By Tiri Masawi – Southern Times
Windhoek – Southern African countries are facing severe challenges associated with wildlife poaching where illegal trade in pangolins, rhino horns and elephant tusks continue to thrive despite strong cooperation between member states.
Namibian Minister of Environment and Tourism Pohamba Shifeta last week released statistics showing that in Namibia alone poaching targeting rhino, elephants and pangolins has become an Achilles heel resulting in the arrest of suspected poachers from Angola, Zambia, France and Mozambique.
He said despite Namibia and other SADC countries lining up strong animal conservation and protection laws and methods poaching remains a bigger threat to the survival of endangered species.
“In 2019, 45 rhinos were poached, compared to 74 in 2018, 55 in 2017, 61 in 2016 and 97 in 2015. Two rhinos have been poached to date this year. As for elephants, 12 were poached in 2019, 27 in 2018, 50 in 2017, 101 in 2016 and 49 in 2015. No elephant has recorded poached this year,” he said.
The Namibian minister said wildlife protection and law enforcement remained one of the core functions in 2019.
“The year 2019 was characterised by a high number of cases, arrests and rhino and pangolin poaching or trafficking. The number of arrests is significantly higher than in the previous years, which also had a lower percentage of arrests related to rhino, elephant and pangolin. Arrests and seizures related to rhino have remained relatively stable, while a high number of pre-emptive arrests continued to stop poachers before they killed animals,” he said.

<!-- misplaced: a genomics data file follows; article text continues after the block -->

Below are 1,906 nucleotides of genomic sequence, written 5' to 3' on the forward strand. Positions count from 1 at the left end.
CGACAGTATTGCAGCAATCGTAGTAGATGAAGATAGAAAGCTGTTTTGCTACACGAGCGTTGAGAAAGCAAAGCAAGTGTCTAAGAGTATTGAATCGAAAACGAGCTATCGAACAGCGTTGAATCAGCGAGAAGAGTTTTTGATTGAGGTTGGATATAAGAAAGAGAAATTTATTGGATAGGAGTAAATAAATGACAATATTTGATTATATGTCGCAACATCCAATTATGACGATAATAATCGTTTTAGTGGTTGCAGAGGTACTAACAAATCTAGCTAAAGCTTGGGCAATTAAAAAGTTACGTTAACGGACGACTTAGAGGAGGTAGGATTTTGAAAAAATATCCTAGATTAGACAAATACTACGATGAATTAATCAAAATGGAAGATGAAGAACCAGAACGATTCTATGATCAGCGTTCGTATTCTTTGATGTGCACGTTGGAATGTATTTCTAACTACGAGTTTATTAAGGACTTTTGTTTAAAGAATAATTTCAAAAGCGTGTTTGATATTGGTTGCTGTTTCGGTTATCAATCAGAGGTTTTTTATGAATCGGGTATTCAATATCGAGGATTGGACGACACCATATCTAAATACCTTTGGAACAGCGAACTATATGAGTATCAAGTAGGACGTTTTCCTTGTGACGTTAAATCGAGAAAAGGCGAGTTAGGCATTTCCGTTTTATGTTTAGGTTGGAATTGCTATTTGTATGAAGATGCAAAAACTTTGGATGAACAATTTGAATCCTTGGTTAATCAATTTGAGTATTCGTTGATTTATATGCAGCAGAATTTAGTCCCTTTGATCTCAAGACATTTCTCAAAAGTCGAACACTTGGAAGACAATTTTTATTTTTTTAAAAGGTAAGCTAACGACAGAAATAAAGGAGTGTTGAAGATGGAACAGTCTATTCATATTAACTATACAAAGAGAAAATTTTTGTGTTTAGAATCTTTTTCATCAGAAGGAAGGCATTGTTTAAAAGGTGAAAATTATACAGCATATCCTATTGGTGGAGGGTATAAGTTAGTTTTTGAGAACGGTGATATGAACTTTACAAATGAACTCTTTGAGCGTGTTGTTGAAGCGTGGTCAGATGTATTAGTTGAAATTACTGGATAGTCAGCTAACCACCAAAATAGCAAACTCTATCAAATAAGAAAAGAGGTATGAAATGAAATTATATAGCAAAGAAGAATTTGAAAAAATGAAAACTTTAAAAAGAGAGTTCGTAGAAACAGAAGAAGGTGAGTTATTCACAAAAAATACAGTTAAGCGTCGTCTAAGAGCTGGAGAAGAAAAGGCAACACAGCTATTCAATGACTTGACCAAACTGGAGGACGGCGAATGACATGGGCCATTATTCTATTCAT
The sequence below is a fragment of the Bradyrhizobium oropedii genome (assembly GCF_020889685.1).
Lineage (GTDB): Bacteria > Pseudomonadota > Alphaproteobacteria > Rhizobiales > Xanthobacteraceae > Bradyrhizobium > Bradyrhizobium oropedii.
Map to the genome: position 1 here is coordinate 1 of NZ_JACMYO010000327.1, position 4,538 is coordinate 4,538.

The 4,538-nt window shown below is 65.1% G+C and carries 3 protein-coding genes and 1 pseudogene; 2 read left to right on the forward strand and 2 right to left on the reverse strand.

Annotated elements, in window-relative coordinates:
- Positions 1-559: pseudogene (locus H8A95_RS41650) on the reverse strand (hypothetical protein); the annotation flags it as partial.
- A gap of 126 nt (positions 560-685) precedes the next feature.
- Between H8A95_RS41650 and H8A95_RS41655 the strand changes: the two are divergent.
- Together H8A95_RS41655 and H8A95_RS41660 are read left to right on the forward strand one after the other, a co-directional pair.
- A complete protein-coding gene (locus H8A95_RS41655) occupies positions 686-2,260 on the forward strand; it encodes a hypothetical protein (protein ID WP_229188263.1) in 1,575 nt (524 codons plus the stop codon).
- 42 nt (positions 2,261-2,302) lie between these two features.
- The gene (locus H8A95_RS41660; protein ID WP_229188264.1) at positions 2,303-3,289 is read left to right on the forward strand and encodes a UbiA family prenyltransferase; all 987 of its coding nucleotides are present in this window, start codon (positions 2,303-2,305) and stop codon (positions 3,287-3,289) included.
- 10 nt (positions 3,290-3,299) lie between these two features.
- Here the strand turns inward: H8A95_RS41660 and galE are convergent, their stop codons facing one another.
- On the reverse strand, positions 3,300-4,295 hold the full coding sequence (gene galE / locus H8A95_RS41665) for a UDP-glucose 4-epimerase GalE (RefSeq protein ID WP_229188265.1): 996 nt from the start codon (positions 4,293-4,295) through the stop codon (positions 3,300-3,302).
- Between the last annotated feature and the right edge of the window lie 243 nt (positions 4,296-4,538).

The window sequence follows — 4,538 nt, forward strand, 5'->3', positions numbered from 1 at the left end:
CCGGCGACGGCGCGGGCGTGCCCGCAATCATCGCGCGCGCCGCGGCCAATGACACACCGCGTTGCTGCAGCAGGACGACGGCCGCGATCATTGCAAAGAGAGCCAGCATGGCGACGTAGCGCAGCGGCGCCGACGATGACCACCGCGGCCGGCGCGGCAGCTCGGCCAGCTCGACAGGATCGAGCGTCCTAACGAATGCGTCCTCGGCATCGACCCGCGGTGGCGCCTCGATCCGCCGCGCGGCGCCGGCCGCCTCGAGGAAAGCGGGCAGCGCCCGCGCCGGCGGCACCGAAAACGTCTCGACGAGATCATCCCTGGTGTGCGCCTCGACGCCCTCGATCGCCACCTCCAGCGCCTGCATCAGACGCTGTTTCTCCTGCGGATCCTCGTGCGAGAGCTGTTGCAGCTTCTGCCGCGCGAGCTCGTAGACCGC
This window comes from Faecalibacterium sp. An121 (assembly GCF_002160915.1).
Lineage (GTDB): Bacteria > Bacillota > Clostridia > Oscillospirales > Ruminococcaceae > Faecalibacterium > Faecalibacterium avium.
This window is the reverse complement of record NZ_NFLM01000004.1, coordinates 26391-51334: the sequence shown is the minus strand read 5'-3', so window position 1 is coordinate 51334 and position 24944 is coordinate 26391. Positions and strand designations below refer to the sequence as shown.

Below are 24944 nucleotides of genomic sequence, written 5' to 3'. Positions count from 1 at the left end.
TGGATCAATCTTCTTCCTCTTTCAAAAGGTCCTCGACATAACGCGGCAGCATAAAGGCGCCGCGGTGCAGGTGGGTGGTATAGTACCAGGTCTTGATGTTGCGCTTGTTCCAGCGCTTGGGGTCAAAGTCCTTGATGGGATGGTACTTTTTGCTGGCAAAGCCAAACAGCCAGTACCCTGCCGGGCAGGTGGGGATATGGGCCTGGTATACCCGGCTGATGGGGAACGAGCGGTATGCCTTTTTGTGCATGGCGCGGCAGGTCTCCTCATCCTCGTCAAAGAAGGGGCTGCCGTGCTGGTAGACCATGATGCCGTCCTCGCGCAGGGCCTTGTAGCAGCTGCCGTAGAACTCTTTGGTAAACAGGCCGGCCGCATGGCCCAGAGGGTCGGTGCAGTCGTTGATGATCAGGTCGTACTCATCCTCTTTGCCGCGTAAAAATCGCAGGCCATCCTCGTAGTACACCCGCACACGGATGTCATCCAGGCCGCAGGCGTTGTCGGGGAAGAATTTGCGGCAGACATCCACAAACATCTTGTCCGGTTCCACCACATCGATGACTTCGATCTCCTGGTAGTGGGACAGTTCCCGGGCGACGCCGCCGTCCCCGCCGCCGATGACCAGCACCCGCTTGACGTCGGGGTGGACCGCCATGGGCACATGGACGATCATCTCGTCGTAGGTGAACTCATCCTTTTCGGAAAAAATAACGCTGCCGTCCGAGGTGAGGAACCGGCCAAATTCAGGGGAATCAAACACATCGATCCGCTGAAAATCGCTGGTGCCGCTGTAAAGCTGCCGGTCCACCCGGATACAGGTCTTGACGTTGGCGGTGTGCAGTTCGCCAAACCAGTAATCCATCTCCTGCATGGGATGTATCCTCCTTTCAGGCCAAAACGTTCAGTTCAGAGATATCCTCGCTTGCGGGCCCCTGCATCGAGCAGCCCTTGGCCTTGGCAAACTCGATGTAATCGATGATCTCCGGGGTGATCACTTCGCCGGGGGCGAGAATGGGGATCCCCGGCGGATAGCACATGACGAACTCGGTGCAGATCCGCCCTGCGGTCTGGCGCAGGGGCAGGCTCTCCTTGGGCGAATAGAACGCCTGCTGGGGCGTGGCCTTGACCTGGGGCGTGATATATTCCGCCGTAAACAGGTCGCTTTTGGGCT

Media reports also show that the same challenges of poaching primarily targeting rhinos, elephants and pangolins remains one of the key challenges in Botswana, Zambia and Zimbabwe because of the high value associated with the trade of such animal products in Asia.
“For all these illegal hunting activities and illegal possession of game products, 87 cases were opened in 2019 with 20 people arrested, compared to 115 cases in 2018, 138 people arrested, 76 cases in 2017 with 123 people arrested, 135 cases in 2016, and 91 cases in 2015 , 96 people arrested, 26 firearms were seized while 27 vehicles were impounded,” he said.
Shifeta added that of the 201 people arrested in 2019, 182 were Namibians, nine were Zambians, seven Angolans, two French and a Mozambican.
“A range of capacity building for our wildlife management staff was undertaken in Namibia during 2019. This included training for financial investigations and lifestyle audits; intelligence and international exchanges to facilitate information sharing among various partners; building of capacity and trust among the law enforcement agencies; providing incentives to communities from wildlife; and of course support to the men and women on the ground in terms of their daily patrols, surveillance and detection,” he said.